AT&T and Napster join forces for direct mobile music download

October 22, 2007

AT&T and Napster join forces for direct mobile music download Napster Mobile, AT&T’s foray into the mobile content delivery arena, faces stiff competition on price and features.

Napster Mobile will be unveiled today, October 22, as will companion service MobiVJ which serves video content to handhelds. AT&T’s late entry into the niche and the iPhone’s independent use of Apple’s iTunes service may mean the joint venture with Napster is doomed to fail. The services don’t launch until November.

Others see the move as part of the bigger whole of AT&T’s move into music distribution. The telecom company launched eMusic last month, a music download service that specializes in independent artists, reports CNN Money. Combined with Napster Mobile, the two services make more sense in that neither needs to be complete; they can complement and supplement each other.

Prices are a little high compared to iTunes, which offers tracks at $0.99. Napster Mobile is charging $1.99 per track or $7.49 for five. Prices are on par with other wireless carriers except Sprint, which recently cut their prices to $0.99. Napster Mobile’s song library is rather immense at 4 million individual songs, but that still doesn’t compete with iTunes – which users can still use with non-iPhone devices, simply by downloading the songs on their computers and transferring them via cable or Bluetooth.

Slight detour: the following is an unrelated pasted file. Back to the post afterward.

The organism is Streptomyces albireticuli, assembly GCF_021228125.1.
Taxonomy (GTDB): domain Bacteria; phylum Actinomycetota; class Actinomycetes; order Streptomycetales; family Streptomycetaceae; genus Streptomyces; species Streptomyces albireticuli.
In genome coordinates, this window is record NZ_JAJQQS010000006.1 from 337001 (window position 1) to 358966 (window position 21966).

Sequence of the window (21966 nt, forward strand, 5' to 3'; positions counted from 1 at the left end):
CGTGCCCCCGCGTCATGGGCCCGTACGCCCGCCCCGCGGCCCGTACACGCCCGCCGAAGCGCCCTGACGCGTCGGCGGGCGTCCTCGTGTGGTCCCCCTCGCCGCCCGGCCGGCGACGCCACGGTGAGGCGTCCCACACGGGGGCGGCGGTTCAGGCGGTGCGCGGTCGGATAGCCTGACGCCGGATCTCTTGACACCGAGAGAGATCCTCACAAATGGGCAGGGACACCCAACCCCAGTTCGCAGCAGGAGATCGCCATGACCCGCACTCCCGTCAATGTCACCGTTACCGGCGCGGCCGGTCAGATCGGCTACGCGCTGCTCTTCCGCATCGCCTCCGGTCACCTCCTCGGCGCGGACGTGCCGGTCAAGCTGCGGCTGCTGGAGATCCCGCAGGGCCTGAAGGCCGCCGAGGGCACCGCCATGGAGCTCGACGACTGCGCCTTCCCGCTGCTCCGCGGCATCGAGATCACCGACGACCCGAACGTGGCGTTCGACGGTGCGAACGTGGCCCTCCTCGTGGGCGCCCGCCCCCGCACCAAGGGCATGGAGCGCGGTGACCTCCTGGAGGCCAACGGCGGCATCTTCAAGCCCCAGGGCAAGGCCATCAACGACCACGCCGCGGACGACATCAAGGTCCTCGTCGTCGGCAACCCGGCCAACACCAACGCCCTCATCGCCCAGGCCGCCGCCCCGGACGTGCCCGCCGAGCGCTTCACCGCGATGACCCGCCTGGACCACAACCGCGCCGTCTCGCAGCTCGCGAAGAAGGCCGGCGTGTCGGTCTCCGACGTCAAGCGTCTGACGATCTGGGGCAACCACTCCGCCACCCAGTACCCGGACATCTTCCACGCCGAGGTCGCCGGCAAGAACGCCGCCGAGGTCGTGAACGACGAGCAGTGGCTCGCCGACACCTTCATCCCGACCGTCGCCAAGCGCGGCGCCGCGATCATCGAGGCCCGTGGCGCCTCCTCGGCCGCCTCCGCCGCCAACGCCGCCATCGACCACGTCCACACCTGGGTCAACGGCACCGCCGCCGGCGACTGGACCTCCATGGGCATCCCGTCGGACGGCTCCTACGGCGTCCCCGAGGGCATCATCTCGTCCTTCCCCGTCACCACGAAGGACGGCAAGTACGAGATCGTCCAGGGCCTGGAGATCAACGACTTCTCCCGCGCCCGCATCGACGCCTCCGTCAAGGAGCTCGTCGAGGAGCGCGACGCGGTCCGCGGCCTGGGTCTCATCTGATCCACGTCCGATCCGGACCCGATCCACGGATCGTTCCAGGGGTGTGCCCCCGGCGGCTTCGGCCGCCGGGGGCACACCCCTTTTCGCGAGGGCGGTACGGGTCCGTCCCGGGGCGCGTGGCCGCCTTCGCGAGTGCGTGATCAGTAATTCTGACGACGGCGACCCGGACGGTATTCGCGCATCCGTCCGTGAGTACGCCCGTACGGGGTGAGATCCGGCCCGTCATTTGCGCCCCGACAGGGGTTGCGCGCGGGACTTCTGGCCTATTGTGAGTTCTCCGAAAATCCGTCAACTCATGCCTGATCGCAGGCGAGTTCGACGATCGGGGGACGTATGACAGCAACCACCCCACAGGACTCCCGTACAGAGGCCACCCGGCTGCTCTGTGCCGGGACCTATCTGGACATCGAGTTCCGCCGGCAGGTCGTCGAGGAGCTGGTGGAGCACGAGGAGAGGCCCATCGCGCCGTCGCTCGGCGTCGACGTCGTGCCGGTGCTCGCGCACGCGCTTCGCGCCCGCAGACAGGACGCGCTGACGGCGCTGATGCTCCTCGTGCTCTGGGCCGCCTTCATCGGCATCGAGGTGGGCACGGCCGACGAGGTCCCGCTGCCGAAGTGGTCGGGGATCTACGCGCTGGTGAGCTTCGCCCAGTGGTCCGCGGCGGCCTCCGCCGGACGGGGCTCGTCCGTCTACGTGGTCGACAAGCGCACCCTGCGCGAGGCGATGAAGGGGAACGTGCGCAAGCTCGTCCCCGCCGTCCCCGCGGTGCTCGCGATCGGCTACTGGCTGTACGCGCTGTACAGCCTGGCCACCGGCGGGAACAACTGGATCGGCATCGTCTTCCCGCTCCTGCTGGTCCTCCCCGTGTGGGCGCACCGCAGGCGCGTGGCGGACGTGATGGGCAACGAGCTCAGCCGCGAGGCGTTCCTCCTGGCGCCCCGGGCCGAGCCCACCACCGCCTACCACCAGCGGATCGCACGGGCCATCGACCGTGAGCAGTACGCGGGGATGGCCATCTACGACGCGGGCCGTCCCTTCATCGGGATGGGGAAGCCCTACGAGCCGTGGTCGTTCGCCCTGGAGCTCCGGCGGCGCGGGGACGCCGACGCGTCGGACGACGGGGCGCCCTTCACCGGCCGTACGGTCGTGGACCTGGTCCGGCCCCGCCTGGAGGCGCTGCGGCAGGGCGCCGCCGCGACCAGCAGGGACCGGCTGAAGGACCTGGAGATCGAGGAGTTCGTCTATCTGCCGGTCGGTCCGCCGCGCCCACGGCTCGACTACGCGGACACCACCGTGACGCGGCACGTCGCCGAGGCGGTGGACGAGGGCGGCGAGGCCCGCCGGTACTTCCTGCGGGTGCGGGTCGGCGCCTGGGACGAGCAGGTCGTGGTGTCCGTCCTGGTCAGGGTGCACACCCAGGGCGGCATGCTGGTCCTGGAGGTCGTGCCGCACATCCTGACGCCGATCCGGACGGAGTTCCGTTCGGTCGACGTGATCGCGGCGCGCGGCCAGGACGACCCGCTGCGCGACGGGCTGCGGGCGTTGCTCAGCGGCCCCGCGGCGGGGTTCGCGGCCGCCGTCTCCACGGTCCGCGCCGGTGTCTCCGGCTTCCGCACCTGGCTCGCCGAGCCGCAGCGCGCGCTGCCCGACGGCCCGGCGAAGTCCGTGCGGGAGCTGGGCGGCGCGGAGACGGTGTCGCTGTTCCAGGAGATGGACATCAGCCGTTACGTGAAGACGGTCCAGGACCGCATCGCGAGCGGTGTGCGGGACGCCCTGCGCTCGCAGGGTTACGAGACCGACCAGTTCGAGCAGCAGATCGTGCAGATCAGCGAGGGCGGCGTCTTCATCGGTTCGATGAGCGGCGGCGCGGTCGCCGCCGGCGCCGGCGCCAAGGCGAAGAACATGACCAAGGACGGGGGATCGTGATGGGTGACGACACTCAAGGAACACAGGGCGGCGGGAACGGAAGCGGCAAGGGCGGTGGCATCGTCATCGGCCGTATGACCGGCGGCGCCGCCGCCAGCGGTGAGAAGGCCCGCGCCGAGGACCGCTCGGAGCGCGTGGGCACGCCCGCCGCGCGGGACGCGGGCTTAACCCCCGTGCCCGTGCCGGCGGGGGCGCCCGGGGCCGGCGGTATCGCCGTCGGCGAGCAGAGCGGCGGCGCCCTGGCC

Maybe it makes sense to spend the extra money to grab a song you just heard and can’t wait to get home to download to your phone, but business models aren’t based on impulse buys alone. Or at least they shouldn’t be, short of a super-market checkout lane. And despite the higher prices, AT&T doesn’t expect to see any real income from the new service because margins are so low. Revenue won’t even be noticeably affected until next year, and profitability will take even longer.

A nice feature of the service, however, is that when a user purchases a song, one copy is sent to the phone and another is sent to the user’s computer. The download to the phone takes between 15 and 30 seconds, estimates AT&T. Only time will tell whether this service will be able to survive its more established competitors at Verizon and Sprint, or the assault from left field posed by iTunes.

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